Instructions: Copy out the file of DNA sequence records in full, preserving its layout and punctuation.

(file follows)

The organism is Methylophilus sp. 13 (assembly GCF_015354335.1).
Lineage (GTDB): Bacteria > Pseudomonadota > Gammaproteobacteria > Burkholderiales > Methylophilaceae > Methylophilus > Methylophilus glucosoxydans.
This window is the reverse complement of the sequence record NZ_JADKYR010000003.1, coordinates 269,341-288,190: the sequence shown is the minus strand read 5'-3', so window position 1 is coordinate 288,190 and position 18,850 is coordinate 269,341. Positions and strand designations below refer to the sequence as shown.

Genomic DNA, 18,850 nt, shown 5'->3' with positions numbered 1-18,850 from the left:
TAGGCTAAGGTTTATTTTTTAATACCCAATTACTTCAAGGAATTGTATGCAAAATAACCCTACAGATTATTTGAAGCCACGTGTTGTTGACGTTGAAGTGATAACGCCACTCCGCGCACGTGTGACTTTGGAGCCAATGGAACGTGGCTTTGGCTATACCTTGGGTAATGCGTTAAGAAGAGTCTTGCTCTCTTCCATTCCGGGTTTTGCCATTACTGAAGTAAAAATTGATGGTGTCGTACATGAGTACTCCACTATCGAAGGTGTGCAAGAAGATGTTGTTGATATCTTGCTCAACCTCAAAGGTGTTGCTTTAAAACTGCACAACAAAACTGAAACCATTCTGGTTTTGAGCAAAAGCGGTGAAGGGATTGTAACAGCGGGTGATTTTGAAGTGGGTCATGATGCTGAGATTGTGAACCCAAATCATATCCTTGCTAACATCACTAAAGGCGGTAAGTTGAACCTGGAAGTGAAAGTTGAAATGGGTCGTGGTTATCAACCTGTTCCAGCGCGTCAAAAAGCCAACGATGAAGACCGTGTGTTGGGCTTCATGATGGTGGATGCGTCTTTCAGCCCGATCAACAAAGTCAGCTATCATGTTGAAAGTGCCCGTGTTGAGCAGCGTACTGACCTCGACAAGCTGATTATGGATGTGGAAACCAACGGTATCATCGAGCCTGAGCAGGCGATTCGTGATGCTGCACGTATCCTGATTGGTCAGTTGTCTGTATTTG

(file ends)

The organism is Methylophilus sp. 13 (assembly GCF_015354335.1).
Lineage (GTDB): Bacteria > Pseudomonadota > Gammaproteobacteria > Burkholderiales > Methylophilaceae > Methylophilus > Methylophilus glucosoxydans.
This window is the reverse complement of the sequence record NZ_JADKYR010000003.1, coordinates 269,341-288,190: the sequence shown is the minus strand read 5'-3', so window position 1 is coordinate 288,190 and position 18,850 is coordinate 269,341. Positions and strand designations below refer to the sequence as shown.

Genomic DNA, 18,850 nt, shown 5'->3' with positions numbered 1-18,850 from the left:
TAGGCTAAGGTTTATTTTTTAATACCCAATTACTTCAAGGAATTGTATGCAAAATAACCCTACAGATTATTTGAAGCCACGTGTTGTTGACGTTGAAGTGATAACGCCACTCCGCGCACGTGTGACTTTGGAGCCAATGGAACGTGGCTTTGGCTATACCTTGGGTAATGCGTTAAGAAGAGTCTTGCTCTCTTCCATTCCGGGTTTTGCCATTACTGAAGTAAAAATTGATGGTGTCGTACATGAGTACTCCACTATCGAAGGTGTGCAAGAAGATGTTGTTGATATCTTGCTCAACCTCAAAGGTGTTGCTTTAAAACTGCACAACAAAACTGAAACCATTCTGGTTTTGAGCAAAAGCGGTGAAGGGATTGTAACAGCGGGTGATTTTGAAGTGGGTCATGATGCTGAGATTGTGAACCCAAATCATATCCTTGCTAACATCACTAAAGGCGGTAAGTTGAACCTGGAAGTGAAAGTTGAAATGGGTCGTGGTTATCAACCTGTTCCAGCGCGTCAAAAAGCCAACGATGAAGACCGTGTGTTGGGCTTCATGATGGTGGATGCGTCTTTCAGCCCGATCAACAAAGTCAGCTATCATGTTGAAAGTGCCCGTGTTGAGCAGCGTACTGACCTCGACAAGCTGATTATGGATGTGGAAACCAACGGTATCATCGAGCCTGAGCAGGCGATTCGTGATGCTGCACGTATCCTGATTGGTCAGTTGTCTGTATTTG